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China’s Small Investors Avoiding Stocks After 20% Slump

Investors in China have been opting for safer assets as the country’s post-Covid recovery struggles to gain momentum, amid weak sentiment at home and geopolitical tensions

An electronic board shows Shanghai and Shenzhen stock indexes in Shanghai. File photo: Reuters.


Small investors in China are turning their backs on local share markets, opting for safer assets as the country’s post-Covid recovery struggles to gain momentum.

With the real estate sector stuck in a long-term crisis, households have been putting money into bonds and deposits.

Equity markets have seen slow inflows in recent weeks, having slumped about 20% this year, amid a global downturn that has created weak demand for manufacturing exports – aside from the boom in solar panels – and heightened geopolitical tensions.

Brokers and money managers had expected billions of yuan in excess savings would find their way to the stockmarket this year as the economy gathered pace and uncertainty over real estate left stocks as the only game in town.

Yet just as foreign cash has failed to materialise in China’s stockmarket, nervous households have also left equity markets adrift.


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Spooked by tech layoffs, record youth unemployment

After rallying 20% from October to January, Chinese blue chips are handing back gains and are down 1% year-to-date.

The Hang Seng is at 2023 lows, and sovereign bond yields are falling. The easiest trade of the year is fizzling, and the lost momentum is keeping investors’ money out.

“I am quite disappointed,” said Eric Yu, a programmer in his 30s in Shanghai who’s been investing for around three years.

“I will not put any more money into stocks until all my losses are recovered,” he said. Rather, spooked by the spectre of tech layoffs and youth unemployment, he has been putting some half of his monthly income into wealth and deposit products.

“Safety is more important at this time … I don’t want to lose my principal.”

Interviews with a dozen more small investors showed the sentiment to be reasonably widespread.

China’s small investors are also such a large force – accounting for some 60% of turnover, according to China Securities Regulatory Commission chairman Yi Huiman, compared with a JPMorgan estimate of less than 25% in the United States – that their lack of interest shows up in market data.


Trading dropped off in April

China’s securities margin trading balance, a measure of risk appetite, is hovering around one-month lows. Turnover in the A-share market is at the lowest level since early March.

Brokerage account creation, while volatile, likewise dropped off in April after promising momentum in February and March, China Securities Depository and Clearing data showed. Mutual fund launches, a proxy for investor interest, also fell away.

The broad Shanghai Composite trades where it did early in 2022.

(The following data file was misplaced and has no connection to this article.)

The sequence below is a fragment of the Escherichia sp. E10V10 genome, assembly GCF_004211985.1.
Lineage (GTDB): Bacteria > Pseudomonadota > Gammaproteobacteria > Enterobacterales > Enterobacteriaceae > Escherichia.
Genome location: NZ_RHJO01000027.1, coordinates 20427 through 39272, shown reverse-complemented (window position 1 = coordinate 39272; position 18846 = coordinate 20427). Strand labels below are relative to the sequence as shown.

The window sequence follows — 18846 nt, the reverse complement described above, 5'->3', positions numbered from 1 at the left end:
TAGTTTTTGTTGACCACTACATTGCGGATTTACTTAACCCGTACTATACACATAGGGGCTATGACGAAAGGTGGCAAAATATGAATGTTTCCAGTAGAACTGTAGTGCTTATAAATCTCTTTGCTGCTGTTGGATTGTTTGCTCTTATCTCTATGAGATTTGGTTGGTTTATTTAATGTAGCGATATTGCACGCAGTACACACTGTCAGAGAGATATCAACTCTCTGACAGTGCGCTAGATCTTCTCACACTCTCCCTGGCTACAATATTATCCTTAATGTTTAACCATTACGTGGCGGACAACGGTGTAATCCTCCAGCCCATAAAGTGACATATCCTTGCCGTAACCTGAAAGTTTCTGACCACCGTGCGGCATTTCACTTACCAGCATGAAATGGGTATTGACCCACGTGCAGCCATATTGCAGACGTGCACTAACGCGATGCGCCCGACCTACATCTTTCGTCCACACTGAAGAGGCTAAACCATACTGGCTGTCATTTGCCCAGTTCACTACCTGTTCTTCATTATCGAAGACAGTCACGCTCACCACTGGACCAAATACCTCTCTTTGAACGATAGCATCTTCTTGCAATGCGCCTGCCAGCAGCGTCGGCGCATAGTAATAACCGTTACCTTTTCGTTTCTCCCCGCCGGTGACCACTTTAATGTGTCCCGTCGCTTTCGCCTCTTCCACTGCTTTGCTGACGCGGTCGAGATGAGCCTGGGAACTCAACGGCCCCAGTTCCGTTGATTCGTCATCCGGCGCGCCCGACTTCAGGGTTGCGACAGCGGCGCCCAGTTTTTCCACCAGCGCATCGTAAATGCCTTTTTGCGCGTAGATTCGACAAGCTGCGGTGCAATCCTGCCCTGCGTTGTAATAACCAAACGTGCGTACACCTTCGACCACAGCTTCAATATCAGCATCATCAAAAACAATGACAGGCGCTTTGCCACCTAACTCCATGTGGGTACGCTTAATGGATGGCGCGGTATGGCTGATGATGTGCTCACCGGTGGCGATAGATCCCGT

“It is as if stocks are losing faith in the China recovery story,” Grow Investment Group chief economist Hong Hao said. Unusually, he noted, stocks have spilt from a years-long correlation with deposits and liquidity.


Industrial output down, loans falling

Investor enthusiasm has ebbed with softening economic indicators and a global backdrop of rising political tension and falling growth.

China’s April industrial output and retail sales growth undershot forecasts as the recovery turned wobbly. Lending has fallen sharply and unexpectedly, while Western efforts to reduce manufacturing reliance on China have gathered steam.

All of which has domestic investors saying they are too nervous to move much beyond deposits, which central bank data shows are swelling even faster than at the height of the pandemic a year ago.

“It’s quite hard to grasp investment opportunities this year as themes rotate so fast,” one such investor, Wang Zaizheng, said. “I have turned more cautious…sentiment is weak and there are also policy and geopolitical risks.”

To be sure, not every sign is negative and some see local investors’ return as a big boost that is coming eventually.

“Some market players estimate that 10% of these excessive savings could go into investment in the asset market. That would be around 800 billion yuan,” said Chi Lo, senior investment strategist at BNP Paribas Asset Management in Hong Kong.

Hayden Briscoe, Asia-Pacific head of multi-asset management at UBS Asset Management, says such investors will drive the market higher and pointed to a recent expansion in non-bank lending as a positive early sign of cash beginning to flow in the economy.

“Money’s starting to get back out,” he said.

Yet, so far the weight of it is on the sidelines. Even bright spots such as the outperforming state-owned sector, are more reflective of bond-like dividends than risk appetite and outside of the frothy AI sector, attractive returns aren’t there.

“Now my stock portfolio books a loss of about 90%,” said Meng, a Shanghai local in his 40s who gave only his surname.

He previously used to eagerly subscribe to new listings, hoping for a first-day price surge.

“I can do nothing but wait ’till it turns black.”


  • Reuters with additional editing by Jim Pollard


NOTE: A minor change was made to the headline on May 30, 2023.




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Jim Pollard

Jim Pollard is an Australian journalist based in Thailand since 1999. He worked for News Ltd papers in Sydney, Perth, London and Melbourne before travelling through SE Asia in the late 90s. He was a senior editor at The Nation for 17+ years.


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